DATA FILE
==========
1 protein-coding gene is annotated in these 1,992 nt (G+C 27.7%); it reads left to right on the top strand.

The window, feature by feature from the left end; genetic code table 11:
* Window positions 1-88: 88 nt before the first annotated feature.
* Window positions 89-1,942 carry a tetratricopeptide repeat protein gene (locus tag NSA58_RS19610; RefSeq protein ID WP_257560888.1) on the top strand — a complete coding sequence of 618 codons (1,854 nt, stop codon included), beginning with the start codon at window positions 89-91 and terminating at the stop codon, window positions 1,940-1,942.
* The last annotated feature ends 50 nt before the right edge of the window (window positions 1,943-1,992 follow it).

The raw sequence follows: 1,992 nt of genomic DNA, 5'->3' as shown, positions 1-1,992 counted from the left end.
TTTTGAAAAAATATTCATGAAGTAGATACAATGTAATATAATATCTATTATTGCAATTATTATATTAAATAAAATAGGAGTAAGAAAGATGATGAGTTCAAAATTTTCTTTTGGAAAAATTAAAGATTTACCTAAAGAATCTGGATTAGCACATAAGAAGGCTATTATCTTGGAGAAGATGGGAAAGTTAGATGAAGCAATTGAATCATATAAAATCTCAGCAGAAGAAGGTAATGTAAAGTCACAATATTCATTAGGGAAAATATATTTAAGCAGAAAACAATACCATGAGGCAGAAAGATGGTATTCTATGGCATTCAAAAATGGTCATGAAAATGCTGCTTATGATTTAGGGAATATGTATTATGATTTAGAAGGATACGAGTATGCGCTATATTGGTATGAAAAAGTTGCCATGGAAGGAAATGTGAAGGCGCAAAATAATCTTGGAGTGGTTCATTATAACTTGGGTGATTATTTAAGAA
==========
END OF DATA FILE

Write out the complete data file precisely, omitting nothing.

1 protein-coding gene is annotated in these 1,992 nt (G+C 27.7%); it reads left to right on the top strand.

The window, feature by feature from the left end; genetic code table 11:
* Window positions 1-88: 88 nt before the first annotated feature.
* Window positions 89-1,942 carry a tetratricopeptide repeat protein gene (locus tag NSA58_RS19610; RefSeq protein ID WP_257560888.1) on the top strand — a complete coding sequence of 618 codons (1,854 nt, stop codon included), beginning with the start codon at window positions 89-91 and terminating at the stop codon, window positions 1,940-1,942.
* The last annotated feature ends 50 nt before the right edge of the window (window positions 1,943-1,992 follow it).

The raw sequence follows: 1,992 nt of genomic DNA, 5'->3' as shown, positions 1-1,992 counted from the left end.
TTTTGAAAAAATATTCATGAAGTAGATACAATGTAATATAATATCTATTATTGCAATTATTATATTAAATAAAATAGGAGTAAGAAAGATGATGAGTTCAAAATTTTCTTTTGGAAAAATTAAAGATTTACCTAAAGAATCTGGATTAGCACATAAGAAGGCTATTATCTTGGAGAAGATGGGAAAGTTAGATGAAGCAATTGAATCATATAAAATCTCAGCAGAAGAAGGTAATGTAAAGTCACAATATTCATTAGGGAAAATATATTTAAGCAGAAAACAATACCATGAGGCAGAAAGATGGTATTCTATGGCATTCAAAAATGGTCATGAAAATGCTGCTTATGATTTAGGGAATATGTATTATGATTTAGAAGGATACGAGTATGCGCTATATTGGTATGAAAAAGTTGCCATGGAAGGAAATGTGAAGGCGCAAAATAATCTTGGAGTGGTTCATTATAACTTGGGTGATTATTTAAGAA